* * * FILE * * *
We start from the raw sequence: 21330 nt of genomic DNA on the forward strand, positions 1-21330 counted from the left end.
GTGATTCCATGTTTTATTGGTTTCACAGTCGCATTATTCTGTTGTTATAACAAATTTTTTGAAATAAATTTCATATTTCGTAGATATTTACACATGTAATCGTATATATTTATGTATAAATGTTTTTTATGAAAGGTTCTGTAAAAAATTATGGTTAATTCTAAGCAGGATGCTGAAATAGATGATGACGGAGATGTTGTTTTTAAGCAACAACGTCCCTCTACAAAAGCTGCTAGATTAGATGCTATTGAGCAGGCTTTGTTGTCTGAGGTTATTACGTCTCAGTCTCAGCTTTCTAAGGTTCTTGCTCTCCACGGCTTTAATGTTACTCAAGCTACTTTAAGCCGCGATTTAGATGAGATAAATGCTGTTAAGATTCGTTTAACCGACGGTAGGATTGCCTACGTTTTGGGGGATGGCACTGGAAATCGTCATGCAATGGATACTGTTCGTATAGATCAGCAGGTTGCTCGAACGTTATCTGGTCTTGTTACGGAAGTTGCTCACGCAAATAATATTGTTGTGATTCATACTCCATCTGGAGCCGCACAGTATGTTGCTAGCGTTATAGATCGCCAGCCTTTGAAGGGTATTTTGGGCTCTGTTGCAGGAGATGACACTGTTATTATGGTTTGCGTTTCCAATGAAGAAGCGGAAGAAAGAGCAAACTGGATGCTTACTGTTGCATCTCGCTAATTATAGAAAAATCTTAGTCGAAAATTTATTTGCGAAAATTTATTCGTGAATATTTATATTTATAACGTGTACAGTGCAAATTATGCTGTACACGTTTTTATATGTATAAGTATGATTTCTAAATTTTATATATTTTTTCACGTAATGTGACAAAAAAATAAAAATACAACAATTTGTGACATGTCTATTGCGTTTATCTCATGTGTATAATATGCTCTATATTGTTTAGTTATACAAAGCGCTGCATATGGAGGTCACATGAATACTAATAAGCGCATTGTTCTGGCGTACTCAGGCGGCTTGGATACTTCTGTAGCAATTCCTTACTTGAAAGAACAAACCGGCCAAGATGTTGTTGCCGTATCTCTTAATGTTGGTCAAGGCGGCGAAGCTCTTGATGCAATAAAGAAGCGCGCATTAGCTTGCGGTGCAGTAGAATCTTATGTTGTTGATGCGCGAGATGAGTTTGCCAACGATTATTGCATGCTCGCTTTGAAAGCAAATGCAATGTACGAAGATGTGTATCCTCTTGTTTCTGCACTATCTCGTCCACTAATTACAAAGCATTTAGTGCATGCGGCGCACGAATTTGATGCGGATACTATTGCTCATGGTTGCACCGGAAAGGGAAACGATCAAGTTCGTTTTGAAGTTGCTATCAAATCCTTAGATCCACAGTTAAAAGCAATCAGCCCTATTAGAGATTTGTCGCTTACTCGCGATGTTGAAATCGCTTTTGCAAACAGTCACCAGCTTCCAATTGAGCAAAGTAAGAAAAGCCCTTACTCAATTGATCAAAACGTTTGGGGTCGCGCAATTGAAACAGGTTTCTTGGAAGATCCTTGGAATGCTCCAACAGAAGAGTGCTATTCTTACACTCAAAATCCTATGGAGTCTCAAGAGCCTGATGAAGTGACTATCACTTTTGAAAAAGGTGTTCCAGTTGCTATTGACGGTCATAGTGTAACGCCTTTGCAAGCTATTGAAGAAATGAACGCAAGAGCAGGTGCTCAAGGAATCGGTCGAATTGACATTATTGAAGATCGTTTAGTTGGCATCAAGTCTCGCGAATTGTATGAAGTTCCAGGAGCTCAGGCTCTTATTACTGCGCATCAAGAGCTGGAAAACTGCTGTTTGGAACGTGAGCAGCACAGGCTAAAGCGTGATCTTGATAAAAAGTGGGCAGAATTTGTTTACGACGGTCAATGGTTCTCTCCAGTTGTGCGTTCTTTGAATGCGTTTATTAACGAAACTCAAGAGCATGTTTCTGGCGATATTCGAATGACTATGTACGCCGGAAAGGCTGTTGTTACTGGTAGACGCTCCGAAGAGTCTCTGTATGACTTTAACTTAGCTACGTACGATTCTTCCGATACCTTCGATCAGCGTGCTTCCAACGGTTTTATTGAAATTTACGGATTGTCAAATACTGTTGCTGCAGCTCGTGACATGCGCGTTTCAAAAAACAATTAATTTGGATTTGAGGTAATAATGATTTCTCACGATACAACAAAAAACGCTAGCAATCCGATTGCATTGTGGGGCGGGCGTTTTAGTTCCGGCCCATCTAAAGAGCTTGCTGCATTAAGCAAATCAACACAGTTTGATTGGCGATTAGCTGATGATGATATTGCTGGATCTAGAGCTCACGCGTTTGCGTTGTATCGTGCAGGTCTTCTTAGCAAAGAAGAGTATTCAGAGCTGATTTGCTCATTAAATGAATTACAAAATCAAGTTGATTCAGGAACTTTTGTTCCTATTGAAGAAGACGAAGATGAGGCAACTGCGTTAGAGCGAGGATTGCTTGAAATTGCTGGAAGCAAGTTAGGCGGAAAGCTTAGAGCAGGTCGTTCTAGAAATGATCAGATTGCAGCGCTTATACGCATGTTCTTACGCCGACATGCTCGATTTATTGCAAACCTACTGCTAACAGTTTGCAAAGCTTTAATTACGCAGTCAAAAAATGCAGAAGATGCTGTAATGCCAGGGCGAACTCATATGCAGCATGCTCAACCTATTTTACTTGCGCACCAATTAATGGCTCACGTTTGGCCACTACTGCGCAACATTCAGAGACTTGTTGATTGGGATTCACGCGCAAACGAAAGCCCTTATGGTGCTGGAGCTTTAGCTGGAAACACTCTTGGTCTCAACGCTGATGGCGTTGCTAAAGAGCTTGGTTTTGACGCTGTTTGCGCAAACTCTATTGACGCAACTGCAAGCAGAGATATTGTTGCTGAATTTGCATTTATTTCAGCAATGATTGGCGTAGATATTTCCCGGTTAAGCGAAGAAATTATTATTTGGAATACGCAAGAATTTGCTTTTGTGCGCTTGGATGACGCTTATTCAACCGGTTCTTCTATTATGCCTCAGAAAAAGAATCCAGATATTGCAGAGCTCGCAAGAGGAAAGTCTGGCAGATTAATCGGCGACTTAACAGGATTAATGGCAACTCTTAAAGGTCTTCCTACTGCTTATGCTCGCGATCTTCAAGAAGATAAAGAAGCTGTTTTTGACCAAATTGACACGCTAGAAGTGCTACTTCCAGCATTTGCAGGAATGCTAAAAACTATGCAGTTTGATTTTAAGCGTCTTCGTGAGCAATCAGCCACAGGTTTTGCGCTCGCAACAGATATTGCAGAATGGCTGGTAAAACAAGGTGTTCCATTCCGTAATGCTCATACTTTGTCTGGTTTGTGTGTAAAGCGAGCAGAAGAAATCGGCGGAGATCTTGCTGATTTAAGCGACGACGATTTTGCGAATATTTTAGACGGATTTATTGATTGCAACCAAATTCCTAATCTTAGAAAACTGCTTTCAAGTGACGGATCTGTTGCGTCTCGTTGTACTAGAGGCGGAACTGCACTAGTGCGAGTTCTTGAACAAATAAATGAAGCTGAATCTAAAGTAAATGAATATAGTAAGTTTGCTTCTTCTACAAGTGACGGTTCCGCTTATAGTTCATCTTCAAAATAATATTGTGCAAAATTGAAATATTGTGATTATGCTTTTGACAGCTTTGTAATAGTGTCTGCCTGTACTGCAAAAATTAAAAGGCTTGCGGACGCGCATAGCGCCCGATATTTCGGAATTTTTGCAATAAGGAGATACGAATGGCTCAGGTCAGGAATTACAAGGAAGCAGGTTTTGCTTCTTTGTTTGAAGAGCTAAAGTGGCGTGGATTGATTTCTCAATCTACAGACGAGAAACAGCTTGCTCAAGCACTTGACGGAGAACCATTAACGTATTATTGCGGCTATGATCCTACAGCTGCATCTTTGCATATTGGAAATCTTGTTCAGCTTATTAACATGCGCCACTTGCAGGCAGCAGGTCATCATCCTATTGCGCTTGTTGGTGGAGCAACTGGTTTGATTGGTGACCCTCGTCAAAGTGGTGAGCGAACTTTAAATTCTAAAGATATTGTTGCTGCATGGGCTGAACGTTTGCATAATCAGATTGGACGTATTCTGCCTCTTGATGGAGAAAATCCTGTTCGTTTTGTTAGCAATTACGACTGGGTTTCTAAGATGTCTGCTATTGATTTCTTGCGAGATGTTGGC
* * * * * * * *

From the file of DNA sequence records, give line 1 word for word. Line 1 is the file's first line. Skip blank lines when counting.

We start from the raw sequence: 21330 nt of genomic DNA on the forward strand, positions 1-21330 counted from the left end.